The H.O.T. team consists of police officers, county Health and Human Services Department specialists and psychiatric clinicians from the Psychiatric Emergency Response Team (PERT), a private nonprofit organization. The H.O.T. team is available to assist the community with homeless-related issues.
At a recent public forum hosted by District 2 City Councilman Ed Harris on homelessness issues in the Peninsula area, Sgt. Teresa Clark of the H.O,T. team told residents the key to resolving homelessness is not only to identify resources to aid those out on the street, but to get homeless people to seek out those resources. No easy task, said Clark, since people at present cannot be forced to take advantage of available social services.
Clark said one objective of the H.O.T. team is “compassionate enforcement.”
“It’s hard to grab people up,” said Clark, noting, “You can’t put them all in the jail system — it just can’t handle it.”
What H.O.T. team members do, said Clark, is help homeless people to “make connections, pull them off the streets and get them more help.”
Describing enforcement as “very challenging,” Clark said one resource available for everyone to tap into immediately is to call 2-1-1.
That number is an information hub that connects people with community, health and disaster services through a free, 24/7 confidential phone service and searchable online database.
“It’s just like calling 9-1-1,” said Clark, who added the 2-1-1 line allows searches for social services, including everything from substance-abuse treatment to child or elder care, food, housing and financial assistance.
By dialing 2-1-1, clients are linked with highly-trained service representatives who can help provide a wide range of immediate resources to individuals and families.
A recent survey of about 1,100 homeless people downtown revealed that 62 percent were “chronically homeless,” meaning they’ve lived on the street a year or more.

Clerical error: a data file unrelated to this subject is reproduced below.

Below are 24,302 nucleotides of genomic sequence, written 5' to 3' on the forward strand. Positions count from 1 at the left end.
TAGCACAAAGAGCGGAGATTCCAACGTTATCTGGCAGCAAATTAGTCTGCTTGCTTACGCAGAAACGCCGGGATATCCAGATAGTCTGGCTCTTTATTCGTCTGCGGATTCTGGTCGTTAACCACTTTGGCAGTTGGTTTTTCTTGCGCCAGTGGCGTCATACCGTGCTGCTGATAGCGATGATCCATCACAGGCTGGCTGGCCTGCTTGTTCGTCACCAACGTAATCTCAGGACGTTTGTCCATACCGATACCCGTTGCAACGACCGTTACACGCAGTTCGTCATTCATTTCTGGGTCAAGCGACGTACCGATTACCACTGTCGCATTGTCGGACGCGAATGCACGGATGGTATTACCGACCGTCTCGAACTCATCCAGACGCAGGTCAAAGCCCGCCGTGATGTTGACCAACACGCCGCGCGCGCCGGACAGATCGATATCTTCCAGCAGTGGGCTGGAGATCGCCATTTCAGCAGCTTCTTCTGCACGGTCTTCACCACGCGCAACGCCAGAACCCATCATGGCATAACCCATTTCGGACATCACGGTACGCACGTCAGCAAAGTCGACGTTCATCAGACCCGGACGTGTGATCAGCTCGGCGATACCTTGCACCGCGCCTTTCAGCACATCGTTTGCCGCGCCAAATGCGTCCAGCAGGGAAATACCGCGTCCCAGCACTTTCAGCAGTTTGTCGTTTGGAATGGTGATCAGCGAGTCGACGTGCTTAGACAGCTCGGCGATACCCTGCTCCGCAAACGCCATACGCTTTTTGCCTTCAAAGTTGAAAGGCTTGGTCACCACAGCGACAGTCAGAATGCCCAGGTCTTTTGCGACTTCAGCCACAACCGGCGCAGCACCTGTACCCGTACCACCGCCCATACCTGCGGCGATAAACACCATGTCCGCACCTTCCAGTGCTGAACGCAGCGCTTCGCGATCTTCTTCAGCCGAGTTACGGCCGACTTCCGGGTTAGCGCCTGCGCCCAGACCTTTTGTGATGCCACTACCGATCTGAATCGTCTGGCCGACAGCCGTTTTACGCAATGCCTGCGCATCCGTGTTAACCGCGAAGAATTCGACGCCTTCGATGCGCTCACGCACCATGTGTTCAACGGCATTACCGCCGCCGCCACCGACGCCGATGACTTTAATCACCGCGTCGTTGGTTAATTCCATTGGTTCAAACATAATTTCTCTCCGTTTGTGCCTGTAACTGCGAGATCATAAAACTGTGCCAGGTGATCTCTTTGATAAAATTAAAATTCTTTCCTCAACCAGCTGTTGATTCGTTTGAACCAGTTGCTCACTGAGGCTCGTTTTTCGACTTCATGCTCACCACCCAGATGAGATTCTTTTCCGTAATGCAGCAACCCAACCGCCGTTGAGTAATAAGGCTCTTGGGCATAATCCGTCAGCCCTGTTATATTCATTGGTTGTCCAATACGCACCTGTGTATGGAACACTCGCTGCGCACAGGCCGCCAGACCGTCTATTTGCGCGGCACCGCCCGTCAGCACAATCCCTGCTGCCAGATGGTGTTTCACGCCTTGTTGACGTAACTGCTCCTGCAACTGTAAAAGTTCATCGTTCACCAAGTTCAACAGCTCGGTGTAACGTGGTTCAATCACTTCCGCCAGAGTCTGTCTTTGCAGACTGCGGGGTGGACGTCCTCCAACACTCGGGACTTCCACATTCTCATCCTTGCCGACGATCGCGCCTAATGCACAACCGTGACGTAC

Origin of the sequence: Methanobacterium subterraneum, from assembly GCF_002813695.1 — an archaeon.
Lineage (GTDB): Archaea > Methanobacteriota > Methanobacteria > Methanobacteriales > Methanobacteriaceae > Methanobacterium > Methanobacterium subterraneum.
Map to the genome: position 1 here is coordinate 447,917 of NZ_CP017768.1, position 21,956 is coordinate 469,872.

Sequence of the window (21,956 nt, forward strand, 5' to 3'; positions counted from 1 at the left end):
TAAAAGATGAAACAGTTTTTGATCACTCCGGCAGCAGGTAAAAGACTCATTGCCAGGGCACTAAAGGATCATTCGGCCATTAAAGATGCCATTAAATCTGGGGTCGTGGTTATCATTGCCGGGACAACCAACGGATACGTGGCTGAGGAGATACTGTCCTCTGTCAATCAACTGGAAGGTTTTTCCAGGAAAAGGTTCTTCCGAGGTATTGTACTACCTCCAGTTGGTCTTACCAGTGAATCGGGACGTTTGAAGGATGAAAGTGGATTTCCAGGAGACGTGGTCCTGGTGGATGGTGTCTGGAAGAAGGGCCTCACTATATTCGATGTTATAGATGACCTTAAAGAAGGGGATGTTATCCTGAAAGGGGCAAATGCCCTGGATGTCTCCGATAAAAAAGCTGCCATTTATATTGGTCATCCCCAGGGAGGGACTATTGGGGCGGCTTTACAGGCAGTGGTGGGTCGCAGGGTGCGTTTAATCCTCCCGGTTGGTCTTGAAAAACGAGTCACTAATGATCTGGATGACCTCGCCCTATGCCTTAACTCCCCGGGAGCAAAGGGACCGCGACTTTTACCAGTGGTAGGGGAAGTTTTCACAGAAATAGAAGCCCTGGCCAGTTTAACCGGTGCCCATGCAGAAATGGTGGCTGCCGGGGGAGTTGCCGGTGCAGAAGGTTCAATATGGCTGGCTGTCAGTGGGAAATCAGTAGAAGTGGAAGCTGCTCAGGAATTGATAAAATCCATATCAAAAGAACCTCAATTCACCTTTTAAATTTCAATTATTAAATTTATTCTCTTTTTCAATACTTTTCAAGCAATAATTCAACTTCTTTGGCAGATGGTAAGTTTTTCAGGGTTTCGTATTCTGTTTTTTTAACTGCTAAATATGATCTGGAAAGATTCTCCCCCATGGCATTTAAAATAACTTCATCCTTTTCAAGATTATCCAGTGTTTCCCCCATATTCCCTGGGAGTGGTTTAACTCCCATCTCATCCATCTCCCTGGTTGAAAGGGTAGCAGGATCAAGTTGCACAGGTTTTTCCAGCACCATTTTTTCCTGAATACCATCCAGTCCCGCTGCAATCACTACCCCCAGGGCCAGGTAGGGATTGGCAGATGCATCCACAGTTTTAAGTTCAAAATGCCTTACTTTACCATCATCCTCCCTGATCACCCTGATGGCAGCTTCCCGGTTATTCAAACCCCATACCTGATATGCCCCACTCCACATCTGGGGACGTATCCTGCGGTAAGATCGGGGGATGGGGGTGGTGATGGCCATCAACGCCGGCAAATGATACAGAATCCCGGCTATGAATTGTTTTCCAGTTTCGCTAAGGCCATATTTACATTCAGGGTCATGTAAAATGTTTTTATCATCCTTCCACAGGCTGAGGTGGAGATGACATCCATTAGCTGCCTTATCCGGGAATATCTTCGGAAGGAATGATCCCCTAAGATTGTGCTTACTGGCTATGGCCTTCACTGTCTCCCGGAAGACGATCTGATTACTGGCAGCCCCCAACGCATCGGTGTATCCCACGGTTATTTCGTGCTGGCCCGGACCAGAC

About 14 percent of the homeless population are veterans, and as many as 75 percent of them are classified as having serious mental-health problems.
Perhaps surprisingly, surveys have found the largest proportionate group of homeless is in the 50-to-59 age range. Another 12 percent of the homeless population is age 60 or older.
Two-thirds of the homeless population is from San Diego or Southern California.
A total of 92 percent of homeless people surveyed, when asked if they would move off the street and into transitional housing given the opportunity, said they would accept.
On the city’s website, the SDPD and elected officials recognize there is a fine line between homelessness as a social issue and a criminal issue.
It is noted that many homeless are on the street because of substance abuse, mental illness, or both. Often the disorder issues associated with homelessness are criminal in nature — but difficult to enforce.
Being homeless is also not a crime, although many kinds of public conduct — public intoxication, loitering, prowling, fighting, trespassing, aggressive panhandling, soliciting, urinating and defecating in public, camping or sleeping in parks, littering, obstructing sidewalks, living in a vehicle parked on a public street, disturbing the peace by loud and unreasonable noises, using offensive words, behaving in a threatening manner — are illegal and should be reported to police.
At the Midway-Pacific Highway Community Planning Group, which is responsible for the area north of Centre City between Old Town and Point Loma. homelessness is a frequent agenda item and a hot topic.
Police Lt. Natalie Stone, who heads a police neighborhood resource team composed of a sergeant and eight officers, said homelessness is “problematic” and a high-profile presence in the Midway Corridor.
Noting that the numbers of her Neighborhood Resource Team “aren’t enough to combat the problem,” which she said includes cracking down on illegal encampments and people sleeping in cars, Stone has told community planners that police and the community need to work collaboratively to deal effectively with homelessness.
“A lot of the time we rely on your complaints,” she has said. “Call us and we’ll have the Neighborhood Resource Team, city code compliance officers or city neighborhood prosecuting officials to come out and clean up these areas and ask people to move along.”
The phone number to call to reach the Police H.O.T. Team is (858) 490-3850.